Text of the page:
However, despite its arguably superior architecture, Cardano struggles to achieve the same dominance and network effect that Ethereum exerts over the market. According to data provided by Artemis and DeFiLlama, Ethereum is light years ahead of Cardano in terms of Daily Active Addresses, Daily Transactions, and network TVL.
Is Cardano Really a ‘Ghost Chain’?
Like oil to a naked flame, ‘Ghost Chain’ is a sensitive term for Cardano. As the name suggests, a ‘Ghost Chain’ is a blockchain with little activity.
Despite its technological promises, ‘Ghost Chains’ are like empty vaporware that lacks real-world applications or a vibrant community. Critics have hurled this term at Cardano, questioning its legitimacy and impact. But is this slander warranted?
The Cardano community, led by founder Charles Hoskinson, has defiantly refuted these claims, with evidence highlighting Cardano’s contributions to the blockchain space.
Let’s look at the facts. With over 72 million transactions, each representing a unique interaction and a thriving ecosystem of decentralized applications, Cardano is anything but a ghost town. The network has also enjoyed over six years of constant runtime, marking a testament to its durability and robustness.
The platform boasts impressive TVL statistics, which have surged by over 300% this year, showcasing the community’s confidence and engagement. On top of that, let’s not forget the 4.2 million ADA wallets in existence and the 22.6 billion ADA staked.
The final feather in the cap, Cardano was recently declared the number one developer platform in the Web 3 industry by Santiment, a leading blockchain analytics company.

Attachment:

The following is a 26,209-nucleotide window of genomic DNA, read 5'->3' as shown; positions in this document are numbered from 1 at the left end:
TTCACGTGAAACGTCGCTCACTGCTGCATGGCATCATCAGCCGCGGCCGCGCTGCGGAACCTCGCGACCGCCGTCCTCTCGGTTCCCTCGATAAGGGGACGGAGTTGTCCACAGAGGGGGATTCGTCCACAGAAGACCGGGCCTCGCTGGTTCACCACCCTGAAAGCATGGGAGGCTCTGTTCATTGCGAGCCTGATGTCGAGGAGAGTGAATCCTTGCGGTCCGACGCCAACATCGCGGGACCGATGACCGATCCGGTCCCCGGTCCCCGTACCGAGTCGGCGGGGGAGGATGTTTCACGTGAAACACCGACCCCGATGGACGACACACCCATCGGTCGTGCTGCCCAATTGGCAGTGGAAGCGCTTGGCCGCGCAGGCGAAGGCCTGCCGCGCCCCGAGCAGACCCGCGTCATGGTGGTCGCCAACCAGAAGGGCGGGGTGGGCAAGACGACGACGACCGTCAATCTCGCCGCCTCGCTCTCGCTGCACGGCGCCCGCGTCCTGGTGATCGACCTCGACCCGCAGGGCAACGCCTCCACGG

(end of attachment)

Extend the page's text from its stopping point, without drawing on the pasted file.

Cardano Pros and Cons
Every novel technology has its own pros and cons, and the Cardano blockchain is no exception. Let’s delve into the pros and cons that make Cardano such a compelling subject of study and debate.
- Security – With its unique consensus mechanism, Ouroboros, Cardano offers watertight security, making it one of the most robust blockchain platforms.
- Scalability – Thanks to its Layer-2 solution, Hydra, Cardano can handle a large number of transactions simultaneously, making it highly scalable and efficient.
- Sustainability – Thanks to its proof-of-stake mechanism, Cardano is energy-efficient, offering a more sustainable alternative to energy-intensive proof-of-work blockchains.
- Decentralization – Cardano’s architecture ensures that power is distributed among its users, making it one of the most decentralized blockchain platforms.
- Academic Approach – With its focus on peer-reviewed research and evidence-based development, Cardano’s innovation is backed by scientific theory.
- Complexity – The very features that make Cardano innovative also make it complex, which could be a barrier to entry for some users and developers.
- Adoption – While Cardano has a strong community, it still lags in mainstream adoption, particularly compared to rivals like Ethereum and Bitcoin.
- Market Volatility – The crypto market hasn’t been kind to ADA, with over 80% of ADA holders currently down on investment.
- Slow Development – While commendable, Cardano’s meticulous approach to development means that it often takes longer to roll out new features.
On the Flipside
- Originally launched in 2017, Cardano is becoming one of the older altcoins in the crypto market alongside competitors like Ripple (XRP), Litecoin (LTC), and Dogecoin (DOGE). In an industry where shiny new things attract investors, ADA might struggle to see the same price action that it has in previous bull cycles.
Why This Matters
Cardano coin is one of the largest cryptocurrencies by market cap in the crypto space and boasts some of the industry’s most devout and passionate supporters. Understanding what Cardano is and how it works is crucial to staying up-to-date in the crypto market and making informed decisions.
If Cardano reached $100 USD, it would have a market cap of $3.5 trillion. Given that this figure is larger than the market capitalization of the entire crypto industry, a $100 ADA is unlikely.
The maximum supply of ADA tokens is 45,000,000,000. This figure is not to be confused with ADA’s current total supply of 36,000,000,000.
The all-time high Cardano price was recorded on September 2, 2021. ADA price on this day was $3.10.
Cardano’s circulating supply is approximately 35B ADA tokens at the time of writing.
You can track the current price of Cardano, as well as other key statistics like 24-hour trading volume on sites like CoinMarketCap.